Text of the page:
Statistics Definitions > Population Proportion
What is the Population Proportion?
A population proportion is a fraction of the population that has a certain characteristic. For example, let’s say you had 1,000 people in the population and 237 of those people have blue eyes. The fraction of people who have blue eyes is 237 out of 1,000, or 237/1000. The letter p is used for the population proportion, so you would write this fact like this:
p = 237/1000.
You can also write 237/100 as a decimal (by dividing 1000 by 237). If you did that, then p = 0.237.
Answer: The number of dogs is 1,712 and the total number of animals is 3,412. Therefore, p = 1,712/3,412. As a decimal, that’s p = 1712/3412 = 0.502 (to two decimal places).
To get “p”, just divide the total population (for the above question, that’s animals in the clinic) by the number of items you’re interested in (in the above case, that’s dogs). As a formula, it’s written as:
p = x / n
“x” is the number of items you’re interested in, and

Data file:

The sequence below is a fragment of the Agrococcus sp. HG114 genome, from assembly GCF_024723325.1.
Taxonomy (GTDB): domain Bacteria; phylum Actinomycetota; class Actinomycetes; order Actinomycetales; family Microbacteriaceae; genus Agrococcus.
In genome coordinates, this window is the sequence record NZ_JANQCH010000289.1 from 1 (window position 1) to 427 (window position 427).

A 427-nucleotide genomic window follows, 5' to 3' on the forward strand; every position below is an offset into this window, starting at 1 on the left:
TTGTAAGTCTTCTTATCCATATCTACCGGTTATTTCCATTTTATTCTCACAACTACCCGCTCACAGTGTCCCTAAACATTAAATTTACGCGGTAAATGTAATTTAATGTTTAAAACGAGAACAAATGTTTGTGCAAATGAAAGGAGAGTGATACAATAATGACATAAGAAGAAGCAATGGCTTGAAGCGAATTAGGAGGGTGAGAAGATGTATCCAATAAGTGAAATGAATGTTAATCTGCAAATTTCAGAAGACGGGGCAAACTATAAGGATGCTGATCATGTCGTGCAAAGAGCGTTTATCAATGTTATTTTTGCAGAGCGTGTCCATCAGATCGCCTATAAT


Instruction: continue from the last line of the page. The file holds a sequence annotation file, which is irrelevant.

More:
“n” is the total number of items in the population.
Note: While “p” is usually used as the symbol for the population proportion, you might also see the letter pi(π) used instead.
In the real world, you usually don’t know facts about the entire population and so you use sample data to estimate p. This sample proportion is written as p̂, pronounced p-hat. It’s calculated in the same way, except you use data from a sample: just divide the total number of items in the sample by the number of items you’re interested in.
Example question: In a survey of 3121 people, 412 are under-vaccinated. What is the proportion of under-vaccinated people in the local population?
Answer: You don’t know population data for the local area, so use the sample data:
p̂ = x /n
= 0.132 (to 3 decimal places).
Gonick, L. (1993). The Cartoon Guide to Statistics. HarperPerennial.
Kotz, S.; et al., eds. (2006), Encyclopedia of Statistical Sciences, Wiley.
Vogt, W.P. (2005). Dictionary of Statistics & Methodology: A Nontechnical Guide for the Social Sciences. SAGE.
Wheelan, C. (2014). Naked Statistics. W. W. Norton & Company
Stephanie Glen. "Population Proportion" From StatisticsHowTo.com: Elementary Statistics for the rest of us! https://www.statisticshowto.com/population-proportion/
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